In Palakkad’s Pookotukaav panchayat, nearly 140 kms from Kochi, women teamed up in groups of six, with each group working on one well. In the process, they climbed down makeshift bamboo ladders, dug vigorously for hours at a stretch and also kept clearing the mud till they reached the water source. On an average, it takes them 15-25 days to dig one well.
Among these women is 40-year-old Mini Sreedhar who faced severe opposition at home before taking up the task. “My husband used to say that women don’t dig wells. That’s the job of men. Now you will take our jobs also?” she said.
Despite lack of support from her family, she, along with her companions, showed up daily and kept on digging the wells with great vigour.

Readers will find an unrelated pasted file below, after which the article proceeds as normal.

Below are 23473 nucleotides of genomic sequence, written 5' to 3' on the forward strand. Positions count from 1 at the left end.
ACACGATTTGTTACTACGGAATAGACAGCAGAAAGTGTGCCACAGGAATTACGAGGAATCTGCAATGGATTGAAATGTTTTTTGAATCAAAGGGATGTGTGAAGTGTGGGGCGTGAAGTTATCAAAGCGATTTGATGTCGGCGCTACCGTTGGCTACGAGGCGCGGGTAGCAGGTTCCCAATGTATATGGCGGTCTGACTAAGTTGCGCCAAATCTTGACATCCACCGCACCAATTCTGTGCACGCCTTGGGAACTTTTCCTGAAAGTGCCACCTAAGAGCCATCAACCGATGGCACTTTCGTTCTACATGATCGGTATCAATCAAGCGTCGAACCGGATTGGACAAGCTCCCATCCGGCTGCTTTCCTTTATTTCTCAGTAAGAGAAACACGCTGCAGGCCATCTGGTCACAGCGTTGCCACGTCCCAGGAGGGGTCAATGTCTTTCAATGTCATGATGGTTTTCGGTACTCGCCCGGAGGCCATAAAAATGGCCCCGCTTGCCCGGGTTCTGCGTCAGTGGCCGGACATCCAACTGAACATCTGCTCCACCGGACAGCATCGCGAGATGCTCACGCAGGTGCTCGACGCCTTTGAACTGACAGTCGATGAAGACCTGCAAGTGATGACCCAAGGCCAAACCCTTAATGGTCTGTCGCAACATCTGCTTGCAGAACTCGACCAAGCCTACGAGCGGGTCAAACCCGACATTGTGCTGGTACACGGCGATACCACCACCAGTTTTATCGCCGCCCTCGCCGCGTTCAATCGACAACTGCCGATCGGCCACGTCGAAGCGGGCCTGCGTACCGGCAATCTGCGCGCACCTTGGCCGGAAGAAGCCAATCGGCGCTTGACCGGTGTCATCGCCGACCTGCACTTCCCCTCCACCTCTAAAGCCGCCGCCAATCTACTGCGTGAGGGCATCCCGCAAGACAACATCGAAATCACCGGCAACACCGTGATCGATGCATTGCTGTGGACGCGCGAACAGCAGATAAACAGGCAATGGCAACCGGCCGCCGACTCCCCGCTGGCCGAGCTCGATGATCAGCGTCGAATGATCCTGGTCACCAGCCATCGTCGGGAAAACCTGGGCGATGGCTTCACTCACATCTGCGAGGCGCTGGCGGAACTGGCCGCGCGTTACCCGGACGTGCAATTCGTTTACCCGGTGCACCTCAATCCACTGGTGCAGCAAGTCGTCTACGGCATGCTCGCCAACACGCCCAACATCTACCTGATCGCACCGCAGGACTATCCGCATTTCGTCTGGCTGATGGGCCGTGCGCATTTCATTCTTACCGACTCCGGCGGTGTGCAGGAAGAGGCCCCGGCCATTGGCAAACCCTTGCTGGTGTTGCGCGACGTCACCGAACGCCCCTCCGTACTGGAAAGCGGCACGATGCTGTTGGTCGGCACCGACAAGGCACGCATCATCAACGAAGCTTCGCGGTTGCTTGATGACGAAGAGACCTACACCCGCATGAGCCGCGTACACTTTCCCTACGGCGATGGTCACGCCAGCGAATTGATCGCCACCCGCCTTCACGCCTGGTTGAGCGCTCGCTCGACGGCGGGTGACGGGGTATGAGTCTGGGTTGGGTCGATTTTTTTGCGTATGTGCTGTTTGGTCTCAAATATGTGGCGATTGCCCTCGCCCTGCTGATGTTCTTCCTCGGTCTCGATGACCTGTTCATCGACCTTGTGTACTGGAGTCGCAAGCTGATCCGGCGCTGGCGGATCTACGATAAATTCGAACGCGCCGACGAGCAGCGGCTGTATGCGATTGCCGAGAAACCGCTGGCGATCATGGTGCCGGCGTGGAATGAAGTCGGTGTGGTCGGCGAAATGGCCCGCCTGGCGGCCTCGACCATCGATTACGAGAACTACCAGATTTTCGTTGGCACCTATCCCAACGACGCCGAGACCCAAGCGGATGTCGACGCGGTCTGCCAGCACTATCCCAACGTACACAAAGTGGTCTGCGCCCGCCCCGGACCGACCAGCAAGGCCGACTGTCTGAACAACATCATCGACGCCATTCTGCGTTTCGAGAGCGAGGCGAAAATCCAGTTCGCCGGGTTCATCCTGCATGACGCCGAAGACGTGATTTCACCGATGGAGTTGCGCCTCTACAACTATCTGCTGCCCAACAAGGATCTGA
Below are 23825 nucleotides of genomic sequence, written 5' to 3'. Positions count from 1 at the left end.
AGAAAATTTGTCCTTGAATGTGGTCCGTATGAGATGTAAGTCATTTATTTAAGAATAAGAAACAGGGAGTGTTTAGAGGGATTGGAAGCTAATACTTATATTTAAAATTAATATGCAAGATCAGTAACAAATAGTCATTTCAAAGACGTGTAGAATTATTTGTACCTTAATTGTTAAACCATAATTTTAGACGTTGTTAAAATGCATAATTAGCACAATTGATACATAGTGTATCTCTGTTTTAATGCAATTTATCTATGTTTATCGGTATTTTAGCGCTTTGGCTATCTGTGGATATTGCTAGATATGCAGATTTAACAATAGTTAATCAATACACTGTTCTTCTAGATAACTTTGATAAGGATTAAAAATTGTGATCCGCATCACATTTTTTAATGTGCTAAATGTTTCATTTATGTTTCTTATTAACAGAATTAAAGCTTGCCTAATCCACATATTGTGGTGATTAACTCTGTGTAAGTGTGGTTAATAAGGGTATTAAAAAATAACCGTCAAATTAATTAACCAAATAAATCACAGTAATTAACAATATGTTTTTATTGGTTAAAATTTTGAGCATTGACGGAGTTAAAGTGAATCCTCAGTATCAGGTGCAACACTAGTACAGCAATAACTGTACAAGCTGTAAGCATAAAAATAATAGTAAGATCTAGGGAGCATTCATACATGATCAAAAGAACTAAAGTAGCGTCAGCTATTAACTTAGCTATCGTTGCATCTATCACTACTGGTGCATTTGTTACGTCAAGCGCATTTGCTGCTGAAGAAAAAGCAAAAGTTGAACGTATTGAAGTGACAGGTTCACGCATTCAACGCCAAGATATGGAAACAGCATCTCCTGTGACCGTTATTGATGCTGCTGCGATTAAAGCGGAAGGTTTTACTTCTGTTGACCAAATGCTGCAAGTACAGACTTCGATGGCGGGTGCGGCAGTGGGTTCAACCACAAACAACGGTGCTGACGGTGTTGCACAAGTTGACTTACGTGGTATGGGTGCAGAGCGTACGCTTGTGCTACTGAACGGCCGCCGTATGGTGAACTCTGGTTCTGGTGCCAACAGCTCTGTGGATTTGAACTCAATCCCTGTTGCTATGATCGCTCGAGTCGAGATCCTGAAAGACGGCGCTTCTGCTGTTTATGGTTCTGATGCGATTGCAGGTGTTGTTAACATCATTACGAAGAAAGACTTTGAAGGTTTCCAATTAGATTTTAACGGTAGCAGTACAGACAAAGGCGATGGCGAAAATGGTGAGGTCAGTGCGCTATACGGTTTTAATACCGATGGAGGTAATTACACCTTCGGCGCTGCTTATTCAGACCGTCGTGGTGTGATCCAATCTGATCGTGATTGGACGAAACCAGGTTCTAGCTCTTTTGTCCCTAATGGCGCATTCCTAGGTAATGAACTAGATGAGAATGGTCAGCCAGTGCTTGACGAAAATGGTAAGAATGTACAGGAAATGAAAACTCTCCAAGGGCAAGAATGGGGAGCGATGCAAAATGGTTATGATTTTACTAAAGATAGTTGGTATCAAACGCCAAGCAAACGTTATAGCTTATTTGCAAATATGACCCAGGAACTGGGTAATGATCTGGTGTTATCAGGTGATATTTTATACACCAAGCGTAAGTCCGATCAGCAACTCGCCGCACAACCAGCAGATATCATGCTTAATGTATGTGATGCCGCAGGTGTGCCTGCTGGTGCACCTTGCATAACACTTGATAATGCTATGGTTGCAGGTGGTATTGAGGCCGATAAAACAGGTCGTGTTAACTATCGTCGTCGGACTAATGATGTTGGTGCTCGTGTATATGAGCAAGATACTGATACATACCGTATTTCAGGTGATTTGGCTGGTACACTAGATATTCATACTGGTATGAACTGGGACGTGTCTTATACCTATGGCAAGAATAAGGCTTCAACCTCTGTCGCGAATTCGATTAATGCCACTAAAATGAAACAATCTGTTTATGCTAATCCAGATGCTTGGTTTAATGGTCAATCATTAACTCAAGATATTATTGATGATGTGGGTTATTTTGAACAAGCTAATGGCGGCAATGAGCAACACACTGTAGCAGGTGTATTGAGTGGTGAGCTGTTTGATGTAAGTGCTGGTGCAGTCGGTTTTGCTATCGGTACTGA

In contrast to her strength and determination, an otherwise shy Ms Sreedhar told NDTV, “Initially I was very scared and refused to do this work. But later, some of us women mustered the courage”.
With monsoons round the corner, the women have taken up collective digging more vigorously, but despite all the labour they put in to fight severe water scarcity, their worries have not lessened.
“We have worked relentlessly for more than a year but we have not received even a penny as a wage in last six months. How do you think we will survive?” asks Radhamani Unnikrishnan.
Ms Unnikrishnan is among the 300 women who are digging these wells under the Mahatma Gandhi National Rural Employment Guarantee Scheme, but have not been paid since January, a reason why many women are dropping out gradually.
“You can manage for one month without wages. How can you run a home without wages for six months?”, Bindu KP, the scheme supervisor asked.
According to Panchayat President K Jayadevan, Rs 10 lakh are pending to be paid as wages to these women, who are breaking the gender stereotype.